How to measure nanoparticle size: methods and equipment

Size is an important property when characterizing nanoparticles. Accurate measurement of nanoparticle size is therefore essential for scientists working with these tiny particles. Several methods and equipment are available for measuring nanoparticle size, each with its advantages and limitations. In this article, we will explore the different options for measuring nanoparticle size and help you understand how to choose the best method or equipment for your needs.

One of the best methods for measuring nanoparticle size is nanoparticle tracking analysis (NTA). NTA involves using a microscope and a high-resolution camera to track the movement of individual nanoparticles in a fluid. By analyzing the movement of the nanoparticles (known as Brownian motion), it is possible to determine their size and size distribution. NTA is a non-invasive method that can be used to measure the size of a wide range of nanoparticles made of metals, polymers, or biomolecules such as proteins or nucleic acids. NTA is also capable of measuring single nanoparticles, making it a valuable tool for understanding the properties of individual particles. However, the application of accurate NTA measurements is typically limited to nanoparticles larger than 80 nm.

Another common method for measuring nanoparticle size is dynamic light scattering (DLS). This method involves shining a laser beam through a suspension of nanoparticles and measuring the scattered light. The size of the nanoparticles can be calculated based on the intensity of the scattered light and the angle at which it is scattered. DLS is a quick and non-invasive method that can be used to measure the size of a wide range of nanoparticles including viruses, lipid nanoparticles, liposomes and extracellular vesicles. However, it is not as precise as some other methods and may not be suitable for measuring very small nanoparticles (<10 nm).

Transmission electron microscopy (TEM) is a highly precise method for measuring nanoparticle size. It involves using a high-energy electron beam that is cast on a grid that contains the nanoparticles. The resulting image can then be used to determine the size of the nanoparticles can be measured by analyzing the image. TEM is a highly precise method that can be used to measure the size of individual nanoparticles, but it is time-consuming and is destructive to the sample. In addition, it requires specialized equipment and trained operators, making it less accessible to some researchers.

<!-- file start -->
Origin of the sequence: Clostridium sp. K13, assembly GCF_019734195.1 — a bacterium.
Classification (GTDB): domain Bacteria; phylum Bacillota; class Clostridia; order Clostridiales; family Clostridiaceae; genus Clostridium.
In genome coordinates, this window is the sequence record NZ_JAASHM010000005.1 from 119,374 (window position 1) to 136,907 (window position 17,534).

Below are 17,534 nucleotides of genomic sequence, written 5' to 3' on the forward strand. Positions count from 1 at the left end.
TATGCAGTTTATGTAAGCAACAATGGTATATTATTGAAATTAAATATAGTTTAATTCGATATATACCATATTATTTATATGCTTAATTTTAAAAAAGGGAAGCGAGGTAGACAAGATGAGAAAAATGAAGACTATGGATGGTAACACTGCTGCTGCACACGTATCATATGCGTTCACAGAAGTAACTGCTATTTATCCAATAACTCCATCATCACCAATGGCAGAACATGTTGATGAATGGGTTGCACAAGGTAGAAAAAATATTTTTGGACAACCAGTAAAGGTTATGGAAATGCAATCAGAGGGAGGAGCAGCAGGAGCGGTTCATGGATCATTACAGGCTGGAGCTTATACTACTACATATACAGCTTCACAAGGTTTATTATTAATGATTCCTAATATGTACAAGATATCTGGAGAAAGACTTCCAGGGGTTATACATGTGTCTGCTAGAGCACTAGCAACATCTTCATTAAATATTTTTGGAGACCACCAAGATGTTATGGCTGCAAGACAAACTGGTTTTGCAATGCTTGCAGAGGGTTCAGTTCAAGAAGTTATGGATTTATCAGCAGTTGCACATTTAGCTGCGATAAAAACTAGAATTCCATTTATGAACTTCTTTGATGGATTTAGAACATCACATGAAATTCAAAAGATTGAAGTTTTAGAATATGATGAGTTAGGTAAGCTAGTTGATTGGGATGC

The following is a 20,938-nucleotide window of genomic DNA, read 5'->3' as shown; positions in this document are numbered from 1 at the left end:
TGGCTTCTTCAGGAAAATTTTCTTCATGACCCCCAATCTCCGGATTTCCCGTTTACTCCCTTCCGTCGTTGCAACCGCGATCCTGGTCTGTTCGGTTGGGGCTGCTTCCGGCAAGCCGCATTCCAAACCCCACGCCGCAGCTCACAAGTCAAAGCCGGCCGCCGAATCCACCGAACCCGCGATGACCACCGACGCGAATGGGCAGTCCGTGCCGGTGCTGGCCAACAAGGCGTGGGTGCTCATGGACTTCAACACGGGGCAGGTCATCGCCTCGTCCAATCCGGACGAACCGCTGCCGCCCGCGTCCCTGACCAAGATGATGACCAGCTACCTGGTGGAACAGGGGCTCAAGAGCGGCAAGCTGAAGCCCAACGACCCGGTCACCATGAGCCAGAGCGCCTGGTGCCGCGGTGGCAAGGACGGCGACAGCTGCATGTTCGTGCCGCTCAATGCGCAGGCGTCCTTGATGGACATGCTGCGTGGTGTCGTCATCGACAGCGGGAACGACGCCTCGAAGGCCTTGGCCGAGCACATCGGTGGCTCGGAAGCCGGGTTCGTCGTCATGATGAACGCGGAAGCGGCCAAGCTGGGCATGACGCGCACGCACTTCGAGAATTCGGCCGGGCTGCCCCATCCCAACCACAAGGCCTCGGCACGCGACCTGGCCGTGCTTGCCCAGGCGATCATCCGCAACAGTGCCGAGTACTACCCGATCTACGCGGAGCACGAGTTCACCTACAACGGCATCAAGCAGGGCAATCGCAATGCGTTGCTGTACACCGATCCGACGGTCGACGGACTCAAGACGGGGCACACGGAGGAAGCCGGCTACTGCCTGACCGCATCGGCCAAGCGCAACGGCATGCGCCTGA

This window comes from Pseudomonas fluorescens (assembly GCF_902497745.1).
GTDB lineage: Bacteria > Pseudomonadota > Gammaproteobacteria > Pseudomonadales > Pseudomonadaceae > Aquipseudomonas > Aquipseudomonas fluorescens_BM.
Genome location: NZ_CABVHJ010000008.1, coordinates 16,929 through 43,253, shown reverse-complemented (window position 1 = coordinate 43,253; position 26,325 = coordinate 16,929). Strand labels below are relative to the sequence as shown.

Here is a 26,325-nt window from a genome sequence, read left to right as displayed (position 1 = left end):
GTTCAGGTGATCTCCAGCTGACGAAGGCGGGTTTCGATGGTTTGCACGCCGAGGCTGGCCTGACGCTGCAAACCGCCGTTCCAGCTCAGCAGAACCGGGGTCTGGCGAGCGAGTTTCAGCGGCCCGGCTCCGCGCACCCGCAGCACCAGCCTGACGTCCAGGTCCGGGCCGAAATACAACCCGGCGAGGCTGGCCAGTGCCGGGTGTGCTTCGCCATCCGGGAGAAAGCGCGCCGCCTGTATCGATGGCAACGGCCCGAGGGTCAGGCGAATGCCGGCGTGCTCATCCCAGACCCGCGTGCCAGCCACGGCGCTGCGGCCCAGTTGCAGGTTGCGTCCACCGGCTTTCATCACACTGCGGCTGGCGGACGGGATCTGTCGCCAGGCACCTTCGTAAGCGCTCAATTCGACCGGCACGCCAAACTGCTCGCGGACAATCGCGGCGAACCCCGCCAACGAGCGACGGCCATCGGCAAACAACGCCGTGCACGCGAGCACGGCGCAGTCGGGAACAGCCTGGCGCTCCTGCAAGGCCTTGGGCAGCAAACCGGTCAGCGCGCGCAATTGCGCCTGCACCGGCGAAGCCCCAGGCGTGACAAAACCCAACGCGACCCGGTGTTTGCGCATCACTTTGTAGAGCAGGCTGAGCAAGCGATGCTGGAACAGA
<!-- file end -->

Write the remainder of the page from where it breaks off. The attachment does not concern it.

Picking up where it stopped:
Scanning electron microscopy (SEM) is another method for measuring nanoparticle size. It involves using a focused beam of electrons to create an image of the nanoparticles. The size of the nanoparticles can be measured by analyzing the image. SEM is a highly precise method that can be used to measure the size of individual nanoparticles, but it requires specialist training, is time-consuming and can be destructive to the sample.

Atomic force microscopy (AFM) is another method for measuring nanoparticle size. It involves using a very fine probe to scan the surface of the nanoparticles and measure their size. AFM is a highly precise method that can be used to measure the size of individual nanoparticles but determines the size when the nanoparticle is adsorbed to a surface in a dried state. Performing experiments in liquids can be performed but requires appropriate probes and specialist training. Furthermore, AFM is time-consuming and may not be suitable for measuring numerous batches or numbers of particles.

Laser diffraction is a method for measuring nanoparticle size that involves shining a laser beam through a suspension of nanoparticles and measuring the diffracted light. It is a quick and non-invasive method that can be used to measure the size of a wide range of nanoparticles, including metals, polymers, and biomolecules. However, it may not be as precise as some other methods and may not be suitable for measuring very small nanoparticles.

When choosing a method or equipment for measuring nanoparticle size, it is important to consider the expected characteristics of the nanoparticles being studied and the requirements of the application. Factors to consider include the size range of the nanoparticles, a representative sample size, the accuracy and precision required, and the cost and availability of the method or equipment.

In conclusion, there are several methods and equipment available for measuring the size of nanoparticles. Each method has its advantages and limitations, and the appropriate method will depend on the specific characteristics of the studied nanoparticles. By understanding the different options available, researchers and scientists can choose the best method for characterizing the size of their nanoparticles.

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